I have been extremely busy for the past couple of weeks, thanks to the beginning of the school year. Whenever I’m stressed or sick or unhappy (and thankfully I’m only stressed at the moment), I turn to familiar re-reads, and Louisa May Alcott is about as familiar as it gets. Despite my obsessive re-reading of The Saturdays, by Elizabeth Enright, when I was in grade school, and my near-memorization of Gaudy Night in late high school and college, it is probable that Little Women is the book I have re-read most often during my lifetime.
This time, I took two books off the shelf that are slightly less well-known and well-loved than Little Women (probably deservedly): An Old-Fashioned Girl and Jack and Jill. These books have their flaws, and are certainly not as infinitely re-readable at all ages as Little Women is, but I find them satisfying, historically and culturally revealing, and some of Alcott at her enjoyable best.
Jack and Jill is the slighter of the two. As the title implies, it’s about two friends who get in a sledding accident and are badly injured (… and Jill came tumbling after!). While Jack gets off with a broken leg, lively Jill must stay in bed for months with a sprained back. The book revolves around the pair’s families and friends, and the healing and education the children receive while they are forced to stay indoors. The book is extremely episodic, with a theatrical scene, an investigation into the “missionary” endeavors of three girl friends, the death of one of the young people, and a few milder ups and downs. Alcott is didactic, as always: patience is a virtue, children are better with healthy bodies than with overstuffed minds, etc. etc. Usefulness is a primary theme here: how can dreamy boys and girls turn into useful men and women? But there’s plenty of fun here, too, and the historical context (the entire town turning out for a kids’ play about George Washington! the dangers of croup on a wet head!) is fabulous.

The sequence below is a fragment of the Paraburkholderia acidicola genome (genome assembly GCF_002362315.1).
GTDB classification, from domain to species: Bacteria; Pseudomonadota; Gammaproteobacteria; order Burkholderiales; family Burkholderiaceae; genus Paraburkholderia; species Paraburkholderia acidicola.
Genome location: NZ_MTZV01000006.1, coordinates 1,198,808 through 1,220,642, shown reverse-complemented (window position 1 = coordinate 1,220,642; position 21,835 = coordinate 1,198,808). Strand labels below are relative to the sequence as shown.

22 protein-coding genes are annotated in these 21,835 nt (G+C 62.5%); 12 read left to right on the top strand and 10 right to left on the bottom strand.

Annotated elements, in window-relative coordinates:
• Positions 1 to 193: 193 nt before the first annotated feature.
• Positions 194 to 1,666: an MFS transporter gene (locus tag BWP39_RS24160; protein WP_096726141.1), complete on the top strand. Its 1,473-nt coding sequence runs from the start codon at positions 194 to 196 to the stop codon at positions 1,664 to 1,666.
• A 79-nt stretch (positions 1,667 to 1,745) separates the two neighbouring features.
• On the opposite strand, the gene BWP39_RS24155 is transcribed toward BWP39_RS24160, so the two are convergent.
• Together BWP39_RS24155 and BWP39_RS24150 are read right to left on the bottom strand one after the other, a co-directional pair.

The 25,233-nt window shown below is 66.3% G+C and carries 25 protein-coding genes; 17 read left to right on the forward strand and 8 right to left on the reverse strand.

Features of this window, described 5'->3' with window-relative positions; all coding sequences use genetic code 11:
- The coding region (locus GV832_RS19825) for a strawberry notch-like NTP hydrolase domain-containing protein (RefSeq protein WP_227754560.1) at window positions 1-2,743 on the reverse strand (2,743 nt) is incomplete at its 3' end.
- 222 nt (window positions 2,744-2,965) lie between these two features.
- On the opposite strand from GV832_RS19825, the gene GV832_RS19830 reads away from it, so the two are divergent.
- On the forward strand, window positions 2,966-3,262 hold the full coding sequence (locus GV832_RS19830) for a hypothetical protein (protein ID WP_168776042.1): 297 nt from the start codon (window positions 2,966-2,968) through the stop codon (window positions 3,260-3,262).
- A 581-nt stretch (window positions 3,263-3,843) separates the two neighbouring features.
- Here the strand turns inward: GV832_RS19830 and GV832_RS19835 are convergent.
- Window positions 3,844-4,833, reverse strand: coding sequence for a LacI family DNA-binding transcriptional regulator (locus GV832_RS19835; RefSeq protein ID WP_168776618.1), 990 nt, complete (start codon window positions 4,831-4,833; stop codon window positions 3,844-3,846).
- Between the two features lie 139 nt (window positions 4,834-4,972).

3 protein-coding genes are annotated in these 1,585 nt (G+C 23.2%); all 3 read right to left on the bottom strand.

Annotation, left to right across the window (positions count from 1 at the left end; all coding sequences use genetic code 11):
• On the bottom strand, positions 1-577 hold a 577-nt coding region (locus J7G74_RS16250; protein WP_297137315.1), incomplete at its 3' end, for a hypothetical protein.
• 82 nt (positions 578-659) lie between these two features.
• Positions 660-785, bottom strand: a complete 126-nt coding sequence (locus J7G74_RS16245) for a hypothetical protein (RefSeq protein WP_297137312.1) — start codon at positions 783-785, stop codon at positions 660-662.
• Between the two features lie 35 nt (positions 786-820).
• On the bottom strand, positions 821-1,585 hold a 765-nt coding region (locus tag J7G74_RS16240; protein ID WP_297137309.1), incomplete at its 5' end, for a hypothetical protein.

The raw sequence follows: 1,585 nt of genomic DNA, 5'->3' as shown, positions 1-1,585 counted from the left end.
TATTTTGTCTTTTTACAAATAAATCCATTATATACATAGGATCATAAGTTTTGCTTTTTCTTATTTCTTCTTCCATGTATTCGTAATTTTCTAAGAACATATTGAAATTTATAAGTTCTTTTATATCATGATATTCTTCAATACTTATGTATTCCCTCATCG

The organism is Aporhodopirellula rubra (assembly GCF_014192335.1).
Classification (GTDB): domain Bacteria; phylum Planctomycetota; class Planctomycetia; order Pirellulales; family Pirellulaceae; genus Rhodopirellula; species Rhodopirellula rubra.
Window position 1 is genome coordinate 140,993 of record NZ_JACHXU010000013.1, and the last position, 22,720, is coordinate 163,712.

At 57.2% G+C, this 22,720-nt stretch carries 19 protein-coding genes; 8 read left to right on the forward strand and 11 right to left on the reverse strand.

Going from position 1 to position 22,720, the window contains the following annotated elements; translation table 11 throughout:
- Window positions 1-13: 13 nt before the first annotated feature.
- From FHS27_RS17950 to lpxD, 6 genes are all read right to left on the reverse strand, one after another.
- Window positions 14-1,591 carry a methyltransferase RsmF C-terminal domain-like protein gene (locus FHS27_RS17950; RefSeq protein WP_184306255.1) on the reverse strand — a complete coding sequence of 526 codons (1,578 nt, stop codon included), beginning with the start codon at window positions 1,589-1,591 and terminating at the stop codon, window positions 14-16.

An Old-Fashioned Girl is better at both the didacticism and the context. This is the story of the happy, healthy, unspoiled little country mouse (Polly) who comes to visit the dissipated, sophisticated-beyond-her-years, bored, and dyspeptic city mouse (Fanny, her brother Tom, and her little sister Maud.) Alcott doesn’t allow Polly to be flawless or smug: she makes mistakes and covets Fanny’s wealth and possessions as much as any normal girl would. But the reader (with Alcott’s occasional lift over the rough places) draws her own conclusions about which way of life is best. There are even some funny comparisons between the mid-19th century and what simplicity and dissipation looked like still earlier, when Fanny’s grandmother tells stories of her own childhood. (She met Lafayette!)
The second half of the story has more romance, but also a more robust look at what these two kinds of upbringing lead to in adulthood. Polly and Fanny each step into their lives as they expect to live them: Polly teaching music lessons for a living, and Fanny going to dances, reading novels, and visiting friends, with no useful occupation at all. Despite Polly’s occasional struggles with tedium, she finds real happiness in helping others and in her work. Here Alcott steps out in a clearly feminist vein, introducing women characters who have all sorts of accomplishments, from housekeeping to sculpture to writing novels (!), and showing that as long as a woman has purpose in life, and a ballot-box to show she has earned the right to that purpose, she will not be unhappy. The end of the story, despite its pairings-off, keeps to that theme: the partners intend to go forward hand in hand, mutually loving and mutually supportive.
These books are not as rich as Little Women, for which Alcott is deservedly famous. But I turn to them for comfort reading for a reason; they are solidly satisfying escapades in Alcott’s second-best style. Give them a try next time you’re looking for a quick read.